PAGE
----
Hiroshima Peace Film Festival

hiroshima peace film festival 2013

20 Japanese and international films screened at theaters, temples, cafes and college campuses throughout the city of Hiroshima and some not-to-be-missed guests.

Dates: December 6, 2013 – December 15. 2013 Cost: ¥1000/screening (free screenings also scheduled) Venues: Hiroshima University (Senda-machi Campus), Hiroshima City University, Yokogawa Cinema, Cafe Teatro Abierto, Cinetwin Shintenchi, Shinko-ji Temple, Chosen Gakuen. Scroll down for map of venue locations.

Films in English or with English subtitles

Poetry of Resilience (2011, 53min)

Poetry of Resilience is a documentary by Academy Award®-nominated director Katja Esson about six international poets who individually survived Hiroshima, the Holocaust, China’s Cultural Revolution, the Kurdish Genocide in Iraq, the Rwandan Genocide, and the Iranian Revolution. These six artists present us with a close-up perspective of the “wide shot” of political violence. Each story is powerful, but the film’s strength comes from its collective voice: different political conflicts, cultures, genders, ages, races – one shared human narrative. URL: http://www.poetryofresilience.com/ Venue:  Kyoyo Kougi shitsu (Joint-use Lecture Room) on the ground floor (Lecture Room on the North-west corner; located on the opposite end of Library in the main building) Higashi-Senda campus, Hiroshima University, Hiroshima City This is the first film of the festival’s opening program on Friday, December 6 held at Hiroshima University Senda-machi Campus (in Hiroshima city NOT in Saijo). Poetry of Resilience starts at 17:00 and is followed by Shirai Kosei’s Hiroshima 1966 and Number 10 Blues/Goodbye Saigon directed by Osada Norio. You can see Poetry of Resilience free of charge, and all three films for a very reasonable ¥1000.

A2-B-C (2013, 71min)

Eighteen months after the nuclear meltdown, children in Fukushima are suffering from severe nose bleeds and are developing skin rashes and thyroid cysts and nodules. Citing a lack of transparency in the official medical testing of their children and the ineffectiveness of the decontamination of their homes and schools, the children’s mothers take radiation monitoring into their own hands. URL: http://www.a2documentary.com/ Director Ian Thomas Ash will be making an appearance this showing at Yokogawa Cinema on Friday, December 13. The film starts at 20:25 and admission is ¥1000.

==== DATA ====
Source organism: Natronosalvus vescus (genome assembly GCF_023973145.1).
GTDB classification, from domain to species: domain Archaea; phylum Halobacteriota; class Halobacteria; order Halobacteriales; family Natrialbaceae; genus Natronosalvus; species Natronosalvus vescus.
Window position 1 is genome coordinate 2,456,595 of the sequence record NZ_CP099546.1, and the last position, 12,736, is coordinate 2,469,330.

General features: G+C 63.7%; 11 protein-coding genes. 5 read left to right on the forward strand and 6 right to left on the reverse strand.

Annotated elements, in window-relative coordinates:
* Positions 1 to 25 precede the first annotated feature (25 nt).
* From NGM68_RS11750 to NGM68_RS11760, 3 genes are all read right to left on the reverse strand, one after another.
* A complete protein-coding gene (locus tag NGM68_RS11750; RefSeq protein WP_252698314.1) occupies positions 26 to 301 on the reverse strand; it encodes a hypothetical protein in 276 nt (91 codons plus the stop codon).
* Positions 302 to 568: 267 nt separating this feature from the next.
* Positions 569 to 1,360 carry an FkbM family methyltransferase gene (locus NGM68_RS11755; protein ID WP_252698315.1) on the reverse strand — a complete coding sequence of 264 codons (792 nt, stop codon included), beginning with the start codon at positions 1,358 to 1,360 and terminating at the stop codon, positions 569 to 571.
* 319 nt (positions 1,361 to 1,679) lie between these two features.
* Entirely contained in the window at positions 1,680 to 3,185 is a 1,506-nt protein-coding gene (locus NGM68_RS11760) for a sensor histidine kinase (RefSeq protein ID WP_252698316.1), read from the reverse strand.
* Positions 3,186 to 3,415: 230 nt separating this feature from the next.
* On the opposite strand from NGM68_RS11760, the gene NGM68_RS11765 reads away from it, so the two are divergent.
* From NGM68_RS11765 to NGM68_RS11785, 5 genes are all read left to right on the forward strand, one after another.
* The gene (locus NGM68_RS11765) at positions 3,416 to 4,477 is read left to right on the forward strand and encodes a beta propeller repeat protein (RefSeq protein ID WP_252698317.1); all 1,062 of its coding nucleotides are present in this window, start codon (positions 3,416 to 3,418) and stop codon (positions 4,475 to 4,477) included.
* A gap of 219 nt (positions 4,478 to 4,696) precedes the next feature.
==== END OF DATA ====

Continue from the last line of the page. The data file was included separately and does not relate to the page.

Grey Matter – Matière Grise (2011, excerpt)

  The first feature length narrative film made in Rwanda by a Rwandan filmmaker, directed by Kivu Ruhorahoza

Hope For the Future (2011, 7min)

Hope for the Future” (2011, 7 min, Yves Kamuronsi and Mick Broderick) . Excerpts from the above two films will be shown along with the trailer to Hotel Rawanda, an excerpt from Rawanda: Beyond The Deadly Pit and the 7min short Confession by Kivu Ruhorahoza as part of a panel discussion on Rawanda through film. Panelists include Mick Broderick of Murdoch University, and Yves Kamuronsi, Deputy Director of the Kigali Genocide Memorial Centre. The panel discussion is on Saturday, December 7 from 18:30 (doors open 18:00) in the Multimedia Studio on the 6th Floor of the North Wing of the Machizukuri Shimin Plaza next to Fukuromachi Elementary School. Yves Kamuronsi will also be participating in the free seminar Transmitting the Experiences of Hiroshima & Nagasaki to Future Generations held earlier the same day.

Photography Exhibits


Kenji Higuchi by Tetsuya Kato for The Washingtion Post
Kenji Higuchi by Tetsuya Kato for The Washingtion Post

Photographs by long-time anti-nuclear activist  Kenji Higuchi at Cafe Teatro de Abierto from Dec.12. 

When Hamayuris in bloom in Sanriku and Fukushima 2011-2013 by Kazutomo Tashiro
When Hamayuris in bloom in Sanriku and Fukushima 2011-2013 by Kazutomo Tashiro

Photographs by Kazutomo Tashiro When Hamayuris in bloom in Sanriku and Fukushima 2011-2013 at  Shinko-ji Temple on December 15.


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About the Hiroshima Peace Film Festival


Co-organizered by  Hiroshima Peace Film Festival voluntary organizing committee (since 2005) and Hiroshima City University Social Collaboration Project

“The creation of film culture based on succession of the film cultural heritage of Hiroshima”

Hiroshima Peace Film Festival (HPFF) is held biennially focusing on the theme of peace and the memory of Hiroshima and the making peace through film and filmmaking. 

Contact and information:

URL: http://hpff013.chobi.net Facebook: www.facebook.com/hpff.net Email: [email protected] Info-Mobile: 090-3542-4052